In a sleek home office, an impeccably-dressed man in his 30s sits at a desk, presses play on his laptop’s video recorder and begins talking to the camera, leaving a time capsule for his unborn child. “Hi, it’s me, Bryan Collins. But you won’t know me as that—you’ll know me as ‘dad,’” he says, pausing briefly as tears form in his eyes. “This video is to show you how desperately you were wanted, and how much we love you. You’re our baby. We are just so excited to meet you.”
Offended? The execs over at KSL were. Earlier this fall, as the networks rolled out new primetime shows, Utah’s NBC affiliate—owned by the Mormon Church’s Bonneville International Corp.—passed on airing The New Normal, a sitcom about a gay couple adopting a baby. The plot revolves around two men forging a family relationship with a surrogate mother, her 9-year-old daughter and her hate-filled grandmother, a flagrant bigot who belches out venom-laced stereotypes about blacks, Mexicans, gays, Jews, the handicapped—just about everyone except perfect white folks.
The content, KSL deemed, wasn’t a good fit for its brand or its viewers. “This program simply feels inappropriate on several dimensions, especially during family viewing time,” Jeff Simpson, a CEO of KSL’s parent company, said in a press release. “The dialogue is excessively rude and crude, the scenes are too explicit and the stereotypes are offensive.”
The move wasn’t a first for KSL. It hasn’t aired comedic pillar Saturday Night Live since the station became the local NBC affiliate in 1995 and has given other racy sitcoms and dramas the ax, including last year’s short-lived The Playboy Club.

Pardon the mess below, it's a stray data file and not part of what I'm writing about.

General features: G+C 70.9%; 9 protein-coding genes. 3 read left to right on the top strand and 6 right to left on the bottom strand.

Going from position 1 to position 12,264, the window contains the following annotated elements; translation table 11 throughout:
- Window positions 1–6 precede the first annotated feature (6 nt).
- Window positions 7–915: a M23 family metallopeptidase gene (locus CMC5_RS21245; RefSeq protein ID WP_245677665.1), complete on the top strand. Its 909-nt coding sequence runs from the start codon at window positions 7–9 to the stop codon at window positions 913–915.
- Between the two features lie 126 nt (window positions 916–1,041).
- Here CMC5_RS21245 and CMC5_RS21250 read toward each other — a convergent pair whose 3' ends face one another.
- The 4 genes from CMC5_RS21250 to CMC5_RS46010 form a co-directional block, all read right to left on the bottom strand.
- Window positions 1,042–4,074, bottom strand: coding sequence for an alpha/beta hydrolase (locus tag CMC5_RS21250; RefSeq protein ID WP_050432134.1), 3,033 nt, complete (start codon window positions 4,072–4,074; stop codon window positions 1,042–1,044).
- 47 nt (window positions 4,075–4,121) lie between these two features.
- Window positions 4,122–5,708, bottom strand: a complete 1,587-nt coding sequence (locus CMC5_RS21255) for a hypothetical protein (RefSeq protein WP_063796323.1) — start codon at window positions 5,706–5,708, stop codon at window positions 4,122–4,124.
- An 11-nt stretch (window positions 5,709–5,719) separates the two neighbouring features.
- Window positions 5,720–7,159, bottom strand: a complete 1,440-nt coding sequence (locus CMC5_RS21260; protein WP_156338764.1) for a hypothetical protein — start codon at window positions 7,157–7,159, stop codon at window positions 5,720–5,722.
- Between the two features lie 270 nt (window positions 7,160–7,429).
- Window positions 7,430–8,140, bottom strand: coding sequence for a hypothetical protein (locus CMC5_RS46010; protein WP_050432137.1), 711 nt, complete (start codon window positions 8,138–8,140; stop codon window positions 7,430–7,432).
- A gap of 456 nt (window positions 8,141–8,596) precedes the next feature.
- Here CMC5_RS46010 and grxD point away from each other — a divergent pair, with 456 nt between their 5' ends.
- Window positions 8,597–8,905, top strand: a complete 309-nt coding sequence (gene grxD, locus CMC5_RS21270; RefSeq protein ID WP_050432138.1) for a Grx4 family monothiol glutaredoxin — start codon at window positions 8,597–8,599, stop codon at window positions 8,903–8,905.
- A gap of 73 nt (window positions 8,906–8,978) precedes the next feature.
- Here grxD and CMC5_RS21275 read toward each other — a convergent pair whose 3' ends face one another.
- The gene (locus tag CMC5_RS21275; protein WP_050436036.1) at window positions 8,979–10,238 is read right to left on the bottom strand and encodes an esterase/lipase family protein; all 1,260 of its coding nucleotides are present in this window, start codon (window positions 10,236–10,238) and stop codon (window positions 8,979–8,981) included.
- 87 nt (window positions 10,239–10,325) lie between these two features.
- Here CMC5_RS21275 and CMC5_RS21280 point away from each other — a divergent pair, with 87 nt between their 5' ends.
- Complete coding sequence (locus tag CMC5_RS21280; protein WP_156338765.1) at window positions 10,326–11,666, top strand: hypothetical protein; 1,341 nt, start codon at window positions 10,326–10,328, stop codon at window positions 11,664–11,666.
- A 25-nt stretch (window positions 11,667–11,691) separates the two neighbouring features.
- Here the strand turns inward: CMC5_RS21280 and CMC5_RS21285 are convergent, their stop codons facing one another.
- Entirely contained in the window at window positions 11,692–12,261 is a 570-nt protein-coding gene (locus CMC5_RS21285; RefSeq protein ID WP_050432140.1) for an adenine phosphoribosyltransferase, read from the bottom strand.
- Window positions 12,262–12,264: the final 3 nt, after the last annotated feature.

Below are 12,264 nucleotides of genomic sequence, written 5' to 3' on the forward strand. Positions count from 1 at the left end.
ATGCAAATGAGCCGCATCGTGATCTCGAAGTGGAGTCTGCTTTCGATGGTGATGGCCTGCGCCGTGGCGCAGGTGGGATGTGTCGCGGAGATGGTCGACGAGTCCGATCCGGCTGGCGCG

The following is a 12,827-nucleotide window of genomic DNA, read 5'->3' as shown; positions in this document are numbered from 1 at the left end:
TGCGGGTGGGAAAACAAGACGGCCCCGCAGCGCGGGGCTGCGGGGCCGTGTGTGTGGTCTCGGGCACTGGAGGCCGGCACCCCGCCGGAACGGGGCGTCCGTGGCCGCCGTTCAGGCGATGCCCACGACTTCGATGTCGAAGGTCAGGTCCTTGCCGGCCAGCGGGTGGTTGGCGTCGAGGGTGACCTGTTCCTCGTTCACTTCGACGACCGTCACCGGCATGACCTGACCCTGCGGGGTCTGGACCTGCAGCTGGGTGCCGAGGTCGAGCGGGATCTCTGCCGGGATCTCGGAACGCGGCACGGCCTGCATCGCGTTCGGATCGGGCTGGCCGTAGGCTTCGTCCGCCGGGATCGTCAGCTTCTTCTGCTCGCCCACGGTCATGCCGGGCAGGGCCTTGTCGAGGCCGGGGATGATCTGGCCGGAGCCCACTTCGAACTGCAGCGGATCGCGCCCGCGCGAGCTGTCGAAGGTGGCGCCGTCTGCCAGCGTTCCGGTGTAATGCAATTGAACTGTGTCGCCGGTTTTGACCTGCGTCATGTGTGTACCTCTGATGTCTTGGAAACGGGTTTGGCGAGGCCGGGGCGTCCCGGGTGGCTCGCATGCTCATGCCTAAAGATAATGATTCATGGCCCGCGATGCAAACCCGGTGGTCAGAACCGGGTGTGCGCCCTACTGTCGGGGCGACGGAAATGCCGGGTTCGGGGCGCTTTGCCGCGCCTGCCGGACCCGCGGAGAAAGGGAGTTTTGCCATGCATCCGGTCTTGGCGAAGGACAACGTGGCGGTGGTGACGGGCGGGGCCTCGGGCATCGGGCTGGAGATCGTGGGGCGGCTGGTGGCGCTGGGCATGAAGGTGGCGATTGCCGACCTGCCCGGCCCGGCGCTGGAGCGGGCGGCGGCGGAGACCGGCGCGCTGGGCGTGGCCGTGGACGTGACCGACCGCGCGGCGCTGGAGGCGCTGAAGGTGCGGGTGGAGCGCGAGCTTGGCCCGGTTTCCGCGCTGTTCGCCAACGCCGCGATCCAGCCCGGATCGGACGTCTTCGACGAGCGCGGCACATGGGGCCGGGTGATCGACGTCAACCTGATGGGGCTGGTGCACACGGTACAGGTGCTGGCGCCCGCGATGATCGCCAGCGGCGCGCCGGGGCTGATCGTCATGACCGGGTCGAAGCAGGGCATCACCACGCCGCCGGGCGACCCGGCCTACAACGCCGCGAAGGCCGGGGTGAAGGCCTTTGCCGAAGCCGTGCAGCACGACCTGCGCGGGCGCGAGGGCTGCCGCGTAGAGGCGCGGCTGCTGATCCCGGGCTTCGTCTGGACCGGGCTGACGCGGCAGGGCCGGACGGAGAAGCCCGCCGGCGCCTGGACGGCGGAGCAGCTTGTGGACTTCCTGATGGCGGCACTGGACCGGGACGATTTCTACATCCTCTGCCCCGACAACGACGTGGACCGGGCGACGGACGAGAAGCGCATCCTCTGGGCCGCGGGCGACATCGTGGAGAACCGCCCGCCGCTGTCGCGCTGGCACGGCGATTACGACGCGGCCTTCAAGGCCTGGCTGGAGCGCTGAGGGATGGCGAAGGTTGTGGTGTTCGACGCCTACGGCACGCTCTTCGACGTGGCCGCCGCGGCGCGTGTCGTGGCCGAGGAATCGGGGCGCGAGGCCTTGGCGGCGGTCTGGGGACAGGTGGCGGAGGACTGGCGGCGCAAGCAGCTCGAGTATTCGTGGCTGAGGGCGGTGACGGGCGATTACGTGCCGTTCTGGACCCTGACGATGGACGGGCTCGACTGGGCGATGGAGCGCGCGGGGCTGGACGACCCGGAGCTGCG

“We know what we’re getting with KSL, so we accept it and watch from a different perspective,” says Edward Pease, professor of journalism at Utah State University and a nationally published mass media critic. “KSL has a definition of what kind of content they are about, what their audience is about and how they want to be thought of in the market place. It’s a conscious decision.”
But in Utah, battle lines were drawn—again. Supporters of KSL’s decision hailed it as “bold and courageous” and “considerate of family values,” while others called it “repugnant and embarrassing” and threatened to never watch Channel 5 again. It was conservative vs. liberal, downtown vs. the rest of the state, and much like of every argument we’ve ever had when our societal norms don’t mesh.
“It’s been going on for decades,” Valerie Larabee, executive director of the Utah Pride Center, noted after sitting down with KSL execs to discuss the decision. “In the end, we accepted their reasons as multifaceted and [that they] have to worry about ratings and advertisers.”
But in the end, how much do KSL’s blocks really matter? With Hulu, Facebook, Twitter and YouTube playing full-length episodes or offering clips and trailers, there’s no such thing as sitcom banishment. I watched The New Normal pilot on -NBC.com weeks before it made its official debut, and local independent station CW30, which also airs SNL, has picked it up on Saturday nights.
Seventeen years ago, when SNL was stripped from the weekend lineup, things like on-demand TV and websites airing full-length programs were future marvels. KSL had all the power. Now we can see anything we want with a click of the remote or mouse. Nothing is off limits—even in Utah.
KSL has stuck to its decision to keep The New Normal off primetime, honoring the commitment execs think they owe their viewers. Agree or disagree, it will likely happen again when the station faces another moral conundrum, another show, at another time.